And we got a preliminary reply from professional archaeologists we send these photos to: "Looks promising, worth a closer look and a second visit!" :-)
  • Kites and Romans
    Inspired by the great aerial archeology work of dr. John Wells, we headed out to Prlekija to see if we cand find something with our kites.
    Turns out - we maybe can!
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    On this kite aerial photo - with brutally enhanced contrast - you can see a (light, straight) Roman road, and a (dark, wavy) fossil riverbed, silted up long long ago ...
    Check out the full story on our KAP website ... ;-)
  • A Baroque Manor
    The largest extant Baroque architectural ensemble in Slovenia: Dornava Manor.
    The manor is renowned for its Baroque axis and gardens that extended for almost a mile from the main building itself. Built in the first half of the 18th century. Read more about this beautiful place (and see more kite aerial photos) on our KAP website! ;-)
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    Incidetally, this was the first KAP session done with a new kite, a dr.agon D90 BW mini delta, designed for strong winds :-)
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  • A Medieval Town
    Risking to be seen as a spammer, but we have another one ... ;-)
    Urban KAP has its problems (including ever tighter regulations), but the results are often worth it. This the heart of medieval Ljubljana, Slovenia. Upper and Old Square, with houses and churches dating to 17th century.
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    You are very welcome to visit our KAP website for more kite aerial photos and a bit of history of Ljubljana ... :-)
  • Iron Age burial mounds
    It's us again - by popular demand ;-) .... A couple of kite aerial photos of an Iron Age burial complex near Prelože, Slovenia.
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    The site as seen from a kite
    Five barrows were explored that belong to Hallstatt C2-D1 culture, and were created between 7th and 6th century BCE.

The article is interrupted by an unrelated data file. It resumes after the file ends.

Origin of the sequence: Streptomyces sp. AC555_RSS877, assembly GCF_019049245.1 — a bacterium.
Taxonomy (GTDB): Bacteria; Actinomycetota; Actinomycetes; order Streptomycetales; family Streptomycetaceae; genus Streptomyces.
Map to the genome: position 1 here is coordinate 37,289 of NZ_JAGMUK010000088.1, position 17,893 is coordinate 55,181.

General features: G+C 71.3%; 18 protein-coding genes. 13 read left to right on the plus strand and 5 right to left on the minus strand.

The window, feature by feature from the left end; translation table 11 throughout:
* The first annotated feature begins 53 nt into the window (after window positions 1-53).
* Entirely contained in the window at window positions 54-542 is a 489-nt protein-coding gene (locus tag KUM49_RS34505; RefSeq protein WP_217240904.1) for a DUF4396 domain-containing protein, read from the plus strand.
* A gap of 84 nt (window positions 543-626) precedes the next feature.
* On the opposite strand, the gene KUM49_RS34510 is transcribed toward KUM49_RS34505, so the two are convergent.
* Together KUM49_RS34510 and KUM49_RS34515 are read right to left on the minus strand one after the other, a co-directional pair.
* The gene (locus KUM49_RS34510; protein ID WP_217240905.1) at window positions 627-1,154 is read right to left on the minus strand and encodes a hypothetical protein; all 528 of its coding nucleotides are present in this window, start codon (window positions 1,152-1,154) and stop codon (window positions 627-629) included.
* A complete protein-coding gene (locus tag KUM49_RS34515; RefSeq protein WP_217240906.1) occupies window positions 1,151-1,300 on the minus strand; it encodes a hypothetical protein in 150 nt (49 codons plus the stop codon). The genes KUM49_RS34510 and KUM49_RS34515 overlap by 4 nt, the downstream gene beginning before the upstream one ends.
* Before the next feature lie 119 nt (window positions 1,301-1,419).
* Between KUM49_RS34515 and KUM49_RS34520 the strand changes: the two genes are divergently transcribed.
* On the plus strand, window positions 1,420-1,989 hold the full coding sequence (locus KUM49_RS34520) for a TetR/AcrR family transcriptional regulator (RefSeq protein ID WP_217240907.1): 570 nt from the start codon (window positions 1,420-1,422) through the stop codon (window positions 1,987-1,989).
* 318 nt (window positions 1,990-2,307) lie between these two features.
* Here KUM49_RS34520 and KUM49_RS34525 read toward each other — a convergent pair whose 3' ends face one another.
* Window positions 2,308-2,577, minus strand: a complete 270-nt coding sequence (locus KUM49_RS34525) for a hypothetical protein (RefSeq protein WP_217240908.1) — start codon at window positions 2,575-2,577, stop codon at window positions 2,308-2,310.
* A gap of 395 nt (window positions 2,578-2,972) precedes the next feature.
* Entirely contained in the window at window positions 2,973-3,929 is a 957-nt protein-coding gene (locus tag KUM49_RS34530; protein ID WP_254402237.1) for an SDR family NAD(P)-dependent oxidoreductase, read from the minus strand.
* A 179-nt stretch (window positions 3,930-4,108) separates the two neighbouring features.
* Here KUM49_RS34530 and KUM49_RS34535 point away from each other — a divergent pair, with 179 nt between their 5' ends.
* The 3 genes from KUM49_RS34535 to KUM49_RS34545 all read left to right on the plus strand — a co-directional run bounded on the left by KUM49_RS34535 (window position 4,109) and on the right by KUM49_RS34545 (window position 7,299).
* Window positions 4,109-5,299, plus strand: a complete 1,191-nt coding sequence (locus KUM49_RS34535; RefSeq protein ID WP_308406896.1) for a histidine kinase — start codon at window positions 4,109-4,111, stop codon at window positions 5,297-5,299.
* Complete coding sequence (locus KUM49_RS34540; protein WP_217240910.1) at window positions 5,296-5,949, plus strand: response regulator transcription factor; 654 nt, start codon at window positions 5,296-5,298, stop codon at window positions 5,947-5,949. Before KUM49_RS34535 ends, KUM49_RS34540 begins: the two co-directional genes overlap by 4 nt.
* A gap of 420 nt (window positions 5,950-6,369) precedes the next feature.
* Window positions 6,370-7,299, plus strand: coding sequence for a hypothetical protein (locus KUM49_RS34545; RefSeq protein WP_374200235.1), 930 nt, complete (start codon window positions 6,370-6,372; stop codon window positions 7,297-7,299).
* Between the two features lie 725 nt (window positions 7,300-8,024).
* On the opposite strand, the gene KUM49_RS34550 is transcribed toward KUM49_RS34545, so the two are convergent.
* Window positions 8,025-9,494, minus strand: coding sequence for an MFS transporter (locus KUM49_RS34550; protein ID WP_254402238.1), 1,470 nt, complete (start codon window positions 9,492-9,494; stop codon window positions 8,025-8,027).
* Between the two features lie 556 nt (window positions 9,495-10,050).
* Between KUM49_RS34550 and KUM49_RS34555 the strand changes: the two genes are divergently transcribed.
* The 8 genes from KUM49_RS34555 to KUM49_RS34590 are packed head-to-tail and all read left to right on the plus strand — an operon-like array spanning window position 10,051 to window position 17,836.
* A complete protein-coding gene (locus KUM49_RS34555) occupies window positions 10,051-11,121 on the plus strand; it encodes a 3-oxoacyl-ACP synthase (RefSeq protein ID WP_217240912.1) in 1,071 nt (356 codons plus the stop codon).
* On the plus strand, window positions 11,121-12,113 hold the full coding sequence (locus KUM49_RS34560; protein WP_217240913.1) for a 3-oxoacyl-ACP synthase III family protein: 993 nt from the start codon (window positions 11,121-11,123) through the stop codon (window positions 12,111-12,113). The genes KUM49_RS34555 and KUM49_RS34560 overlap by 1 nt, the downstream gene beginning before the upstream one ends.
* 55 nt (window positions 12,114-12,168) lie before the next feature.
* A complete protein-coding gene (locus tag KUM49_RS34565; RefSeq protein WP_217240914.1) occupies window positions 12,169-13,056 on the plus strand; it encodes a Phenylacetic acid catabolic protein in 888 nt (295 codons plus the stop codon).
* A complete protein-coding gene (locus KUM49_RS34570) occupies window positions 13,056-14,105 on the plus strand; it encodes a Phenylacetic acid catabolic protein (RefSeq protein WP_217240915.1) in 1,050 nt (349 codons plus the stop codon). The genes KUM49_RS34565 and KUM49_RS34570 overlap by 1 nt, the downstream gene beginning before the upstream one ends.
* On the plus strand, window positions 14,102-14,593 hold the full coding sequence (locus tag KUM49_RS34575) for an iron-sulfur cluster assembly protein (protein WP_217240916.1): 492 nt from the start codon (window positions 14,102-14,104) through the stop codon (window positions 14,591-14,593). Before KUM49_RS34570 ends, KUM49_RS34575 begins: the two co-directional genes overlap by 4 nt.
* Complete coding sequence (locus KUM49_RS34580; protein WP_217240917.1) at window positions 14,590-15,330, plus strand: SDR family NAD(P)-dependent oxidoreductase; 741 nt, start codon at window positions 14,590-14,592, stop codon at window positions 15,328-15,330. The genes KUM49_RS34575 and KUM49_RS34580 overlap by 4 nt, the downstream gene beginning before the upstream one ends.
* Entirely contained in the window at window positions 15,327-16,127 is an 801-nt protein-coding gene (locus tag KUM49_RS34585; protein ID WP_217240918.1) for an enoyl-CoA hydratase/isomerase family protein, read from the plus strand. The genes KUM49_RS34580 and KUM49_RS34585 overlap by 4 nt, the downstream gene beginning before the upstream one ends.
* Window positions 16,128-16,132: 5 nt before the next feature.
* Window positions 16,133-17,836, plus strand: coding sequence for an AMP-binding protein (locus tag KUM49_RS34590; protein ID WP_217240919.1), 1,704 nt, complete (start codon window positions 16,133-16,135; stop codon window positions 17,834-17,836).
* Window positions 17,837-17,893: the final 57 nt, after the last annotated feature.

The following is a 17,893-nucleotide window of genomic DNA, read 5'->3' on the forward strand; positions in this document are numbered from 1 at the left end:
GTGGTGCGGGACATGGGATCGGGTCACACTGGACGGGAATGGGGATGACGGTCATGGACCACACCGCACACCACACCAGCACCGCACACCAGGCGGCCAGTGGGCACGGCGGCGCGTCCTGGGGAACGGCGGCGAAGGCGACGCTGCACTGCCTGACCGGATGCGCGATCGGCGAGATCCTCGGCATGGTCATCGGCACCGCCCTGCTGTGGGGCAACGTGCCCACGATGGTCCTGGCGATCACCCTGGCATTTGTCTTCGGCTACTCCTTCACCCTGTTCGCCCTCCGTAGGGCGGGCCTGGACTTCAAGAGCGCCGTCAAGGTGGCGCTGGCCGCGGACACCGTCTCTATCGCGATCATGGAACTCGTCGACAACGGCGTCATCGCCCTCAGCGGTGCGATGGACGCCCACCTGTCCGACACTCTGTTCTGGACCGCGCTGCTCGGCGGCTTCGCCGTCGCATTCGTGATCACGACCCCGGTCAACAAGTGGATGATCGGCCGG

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    Barrow 1
    The site is presented as a nice archaeological park - well worth a visit if you find yourself in the area!
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    Northern group, Barrows 3 and 4 (unfortunately Barrows 2 and 5 were destroyed by previous excavations and agriculture)
    Read more about the site on our KAP website ... ;-)
  • A Gothic Minor basilica of St Mary the Protectress
    At Ptujska Gora in Lower Styria, Slovenia, a magnificent church was built in late 14th century. Dedicated to St. Mary the Protectress it is one of the most important medieval monuments in Slovenia and this part of Europe.
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    The basilica is perched on a hill above the plains of Drava field; we launched our KAP delta from below, flying up and catching the church with the camera pointed nearly horizontally.
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    Please check out the full story - with more kite aerial photos - at our KAP website! ;-)
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  • High Wind Kites
    Paul, tawa is used by PFK because it's available here in NZ (although getting more scarce), but I'm sure there are plenty of other timbers that would be equally or more suited to purpose - finding them available in the right sizes would be the problem. I have seen oak, beech, and cherry mentioned as strong, dense woods that might perhaps be considered. Just don't try growing your own tawa, as it apparently needs 200 years to reach maturity!
  • High Wind Kites